In search of the ‘real’ Russia

Dawn in Rostov Veliky.

Dawn in Rostov Veliky.

Alexey Kudenko/RIA Novosti
Unlike its European or Asian neighbors, Russia is incredibly heterogeneous. It’s difficult to pinpoint one particular place or region as being completely representative of the country.

A week ago when I told some of my slightly intoxicated friends in St. Petersburg that I loved Moscow, I was bombarded with some not so nice words in Russian. This was followed by a laundry list of reasons as to why they didn’t like the Russian capital. My arguments that Moscow was a sophisticated world-class city that could hold its own against any global metropolis did not endear me any further with the group from the northern city. They also strongly disagreed with my view that the Russian capital was open and friendly.

Every country has internal rivalries. Not many people in India love Delhi, for instance. Moscow, however, seems to bring out particularly intense feelings and inflame passions in Russia. Some crave for acceptance and to be called and considered a Muscovite, while others spew venom at the mere mention of the city.

When I praise Russia, I am often told by my Russian friends that I spend way too much time these days in the center of Moscow. The capital isn’t the ‘real’ Russia some argue, especially not the area inside its garden ring. I hardly claim to be a Muscovite even though this is where I spend most of my time in Russia. I’ve seen a large part of the country and in most places there has been some debate about what is the real Russia.

In Sakhalin and Vladivostok, I was told that the Russian Far East was too disconnected from the ancient history and the political center of the country to be considered the real Russia.

Life in the eastern coastal regions of the country could hardly be considered typically Russian. My friends in the Far East argued that our frequent beach visits and hikes in the wild aren’t things that fit the daily discourse of life in the country. Setting up camp by the seashore is considered a normal weekend activity in Sakhalin, but would be considered wild and exotic in the central part of the country that is mostly devoid of the sea.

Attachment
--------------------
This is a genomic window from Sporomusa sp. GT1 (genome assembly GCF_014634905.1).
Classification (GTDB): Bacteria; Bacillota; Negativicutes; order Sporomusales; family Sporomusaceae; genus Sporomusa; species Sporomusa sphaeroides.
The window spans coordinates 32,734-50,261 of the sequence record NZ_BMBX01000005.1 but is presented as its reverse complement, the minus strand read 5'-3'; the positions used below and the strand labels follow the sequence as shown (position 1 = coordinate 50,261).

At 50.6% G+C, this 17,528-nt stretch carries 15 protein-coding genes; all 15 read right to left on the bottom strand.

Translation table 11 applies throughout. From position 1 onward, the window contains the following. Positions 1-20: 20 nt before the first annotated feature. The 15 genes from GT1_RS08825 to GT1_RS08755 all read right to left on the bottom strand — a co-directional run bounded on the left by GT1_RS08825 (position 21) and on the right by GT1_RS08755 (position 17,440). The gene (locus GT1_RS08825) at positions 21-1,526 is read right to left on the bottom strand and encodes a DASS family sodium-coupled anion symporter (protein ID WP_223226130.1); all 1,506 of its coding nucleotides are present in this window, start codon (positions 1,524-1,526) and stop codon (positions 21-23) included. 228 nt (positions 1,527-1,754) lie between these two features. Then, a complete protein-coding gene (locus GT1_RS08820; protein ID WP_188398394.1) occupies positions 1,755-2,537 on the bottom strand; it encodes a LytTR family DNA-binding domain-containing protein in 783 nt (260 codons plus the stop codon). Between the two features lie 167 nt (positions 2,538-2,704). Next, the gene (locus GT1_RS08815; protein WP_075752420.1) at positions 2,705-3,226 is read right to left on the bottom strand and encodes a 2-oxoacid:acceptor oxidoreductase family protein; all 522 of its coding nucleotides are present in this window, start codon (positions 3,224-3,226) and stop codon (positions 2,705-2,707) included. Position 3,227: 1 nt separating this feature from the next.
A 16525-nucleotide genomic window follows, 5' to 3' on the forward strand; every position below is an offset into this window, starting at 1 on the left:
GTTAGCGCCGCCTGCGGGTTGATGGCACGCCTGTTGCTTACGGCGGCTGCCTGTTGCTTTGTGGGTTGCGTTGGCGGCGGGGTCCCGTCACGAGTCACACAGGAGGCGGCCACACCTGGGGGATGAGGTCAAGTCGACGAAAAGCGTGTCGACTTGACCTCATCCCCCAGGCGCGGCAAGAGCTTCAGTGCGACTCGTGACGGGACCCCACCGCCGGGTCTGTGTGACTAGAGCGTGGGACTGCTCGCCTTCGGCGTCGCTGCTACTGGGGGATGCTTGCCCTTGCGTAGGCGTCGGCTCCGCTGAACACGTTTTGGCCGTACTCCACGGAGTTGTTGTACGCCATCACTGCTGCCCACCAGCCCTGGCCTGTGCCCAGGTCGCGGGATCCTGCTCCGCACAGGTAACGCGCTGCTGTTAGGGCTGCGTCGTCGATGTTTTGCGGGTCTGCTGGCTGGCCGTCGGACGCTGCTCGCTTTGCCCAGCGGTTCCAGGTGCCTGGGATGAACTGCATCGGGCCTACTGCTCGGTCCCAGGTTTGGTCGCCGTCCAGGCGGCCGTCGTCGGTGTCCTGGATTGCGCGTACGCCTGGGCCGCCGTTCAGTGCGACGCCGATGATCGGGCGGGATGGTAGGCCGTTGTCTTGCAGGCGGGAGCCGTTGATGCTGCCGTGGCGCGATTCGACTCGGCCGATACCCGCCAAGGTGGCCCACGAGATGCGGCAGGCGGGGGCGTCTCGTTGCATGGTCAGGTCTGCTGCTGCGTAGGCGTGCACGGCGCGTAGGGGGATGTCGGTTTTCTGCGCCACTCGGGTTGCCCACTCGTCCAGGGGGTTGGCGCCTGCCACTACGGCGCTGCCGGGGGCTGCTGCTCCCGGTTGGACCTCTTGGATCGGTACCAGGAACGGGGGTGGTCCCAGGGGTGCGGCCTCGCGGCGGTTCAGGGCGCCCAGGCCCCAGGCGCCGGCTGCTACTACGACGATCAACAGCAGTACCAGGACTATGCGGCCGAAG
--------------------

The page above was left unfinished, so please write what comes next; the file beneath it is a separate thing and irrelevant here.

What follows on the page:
Besides, the neighbors of the Russian Far East are China, Japan, North Korea and even the United States! European countries, which are close to Central Russia, are more than 8,000 kilometers away from Khabarovsk and Magadan.

Despite the existence of highly cultured cities in Siberia, the area once famous for being an exile destination also doesn’t claim to the quintessential Russian experience. It would be preposterous to say that Novosibirsk is ‘the’ typical Russian city.

St. Petersburg is too European in its architecture and outlook to lay claim to representing the real Russia, despite the fact that it is the setting of many of the country’s greatest works of literature.

The Caucasus has its own culture and codes of existence as do some of the country’s internal republics, both Muslim and Buddhist, so we can scratch them off the list as well.

Then there’s the Golden Ring of heritage cities and other historical centers that are within a reasonable distance of Moscow. I am far from being an expert on these Golden Ring cities and have only had a small glimpse of them in my travels around the country. These cities are sparsely populated and have little influence these days on the life and culture of the nation as a whole.

Sochi, Crimea and the Black Sea regions don’t have to deal with the stereotypical harsh Russian winters and are places where people vacation, and not what one would consider typical of the country.

I would like to argue that Moscow has a large claim to being the real Russia, as one in seven Russians live in the periphery of the capital. It has people from all across the country and former Soviet Union and one can spot people from just about any of Russia’s ethnicities here.  However the city’s a lot more cosmopolitan and global in its outlook to win the honor.

This leaves me with one conclusion. The ‘real’ Russia title should go to every tiny bit of this incredibly diverse nation, whether it is Kaliningrad with its German architecture and Baltic Sea coast, or Karelia with its crimson sunrises and pine forests or Kazan with its minarets, or the Urals that divide Europe and Asia or Irkutsk with its stylish old town or Vladivostok with its large harbor or Kamchatka with its volcanoes. Unlike smaller European or Asian nations, many of which are homogenous, Russia is a true melting pot of cultures, and has the kind of natural and climatic contrasts that few countries can match.


As my train departs from Moscow’s Yaroslavsky station on a cloudy summer morning, I look forward to getting a glimpse of the great Volga River.  The Volga is to Russia what the Ganga is to India, but just as the places on the Indo-Gangetic plain have no exclusive claim to represent India, Russia is by no means, just Central Russia. 

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